The owner of Chelsea football club will build a multi-function complex covering 100,000 square metres on the triangular island, called New Holland, that was created in 1720 and now sits abandoned and covered in rubble.
Some conservationists oppose reconstruction on the island, where the Bolsheviks broadcast the October Revolution of 1917 to the world, and where the chemist and creator of the periodic table of elements, Dmitry Mendeleev, had a laboratory.
Saint Petersburg vice governor Igor Metelsky told reporters that the $400 million being put into the development would come from Abramovich's investment vehicle Millhouse.
Offices, museums, art galleries, private housing and a hotel are all planned for the island, said Millhouse's spokesman John Mann, adding that it would take seven years to build.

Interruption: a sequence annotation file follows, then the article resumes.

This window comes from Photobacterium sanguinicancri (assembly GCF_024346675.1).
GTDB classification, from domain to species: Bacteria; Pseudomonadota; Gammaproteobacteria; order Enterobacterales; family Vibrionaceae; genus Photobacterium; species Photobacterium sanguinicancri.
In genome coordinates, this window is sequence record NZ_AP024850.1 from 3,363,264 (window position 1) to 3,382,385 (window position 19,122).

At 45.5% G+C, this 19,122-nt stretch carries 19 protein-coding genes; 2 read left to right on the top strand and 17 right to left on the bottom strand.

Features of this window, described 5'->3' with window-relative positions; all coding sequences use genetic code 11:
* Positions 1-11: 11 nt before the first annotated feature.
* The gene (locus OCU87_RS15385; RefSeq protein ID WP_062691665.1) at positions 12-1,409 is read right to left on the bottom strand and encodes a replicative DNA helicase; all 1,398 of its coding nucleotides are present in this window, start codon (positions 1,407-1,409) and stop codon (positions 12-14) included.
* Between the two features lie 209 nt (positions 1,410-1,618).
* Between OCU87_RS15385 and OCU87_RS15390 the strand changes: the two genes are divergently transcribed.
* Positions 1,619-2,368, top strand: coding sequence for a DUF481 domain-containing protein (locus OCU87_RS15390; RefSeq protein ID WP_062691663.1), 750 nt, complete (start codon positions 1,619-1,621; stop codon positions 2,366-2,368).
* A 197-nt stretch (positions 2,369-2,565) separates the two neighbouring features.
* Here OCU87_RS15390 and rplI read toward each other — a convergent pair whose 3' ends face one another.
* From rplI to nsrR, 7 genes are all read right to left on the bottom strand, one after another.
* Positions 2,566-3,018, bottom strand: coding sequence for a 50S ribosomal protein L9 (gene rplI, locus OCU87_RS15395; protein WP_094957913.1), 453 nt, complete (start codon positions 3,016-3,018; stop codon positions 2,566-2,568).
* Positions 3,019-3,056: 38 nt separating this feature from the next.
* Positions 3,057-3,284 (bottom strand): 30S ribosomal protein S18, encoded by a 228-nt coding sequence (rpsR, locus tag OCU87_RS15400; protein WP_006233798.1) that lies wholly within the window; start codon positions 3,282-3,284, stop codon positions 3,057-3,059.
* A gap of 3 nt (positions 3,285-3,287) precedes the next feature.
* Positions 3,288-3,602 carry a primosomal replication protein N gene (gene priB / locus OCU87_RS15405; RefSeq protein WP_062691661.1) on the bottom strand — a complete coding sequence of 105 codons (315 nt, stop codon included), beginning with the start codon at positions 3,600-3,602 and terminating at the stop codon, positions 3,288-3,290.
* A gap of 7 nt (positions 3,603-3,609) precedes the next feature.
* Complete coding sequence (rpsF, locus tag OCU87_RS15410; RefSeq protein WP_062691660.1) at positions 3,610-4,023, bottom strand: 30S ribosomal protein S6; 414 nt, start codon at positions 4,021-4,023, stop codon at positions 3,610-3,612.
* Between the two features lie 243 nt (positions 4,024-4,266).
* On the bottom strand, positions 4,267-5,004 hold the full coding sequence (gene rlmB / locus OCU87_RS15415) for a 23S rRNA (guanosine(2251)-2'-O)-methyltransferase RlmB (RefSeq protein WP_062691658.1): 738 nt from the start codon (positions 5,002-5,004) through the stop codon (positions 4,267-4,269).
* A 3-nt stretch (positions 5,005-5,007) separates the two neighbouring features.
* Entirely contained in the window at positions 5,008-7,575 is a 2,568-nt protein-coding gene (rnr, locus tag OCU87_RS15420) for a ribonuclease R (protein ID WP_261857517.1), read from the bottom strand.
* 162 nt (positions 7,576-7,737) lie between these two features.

Mann said the island's neoclassical brick arch, built by the French architect Jean-Baptiste Vallin de la Mothe towards the end of the 18th century, would be renovated.
But Lyudmila Semykina from the All-Russian Society for the Preservation of Historical and Cultural Monuments opposed the plans.
"This is a protected area. Federal law dictates that the land should be used for historical-cultural purposes, and not for commercial real estate," Semykina said.
Authorities tried to turn New Holland into an entertainment centre in 2006, but the project was axed when investors pulled out because of the economic crisis.
News source: Reuters
Print this news
Business news archive for 16 November' 2010.
Business news archive for November' 2010.
Business news archive for 2010 year.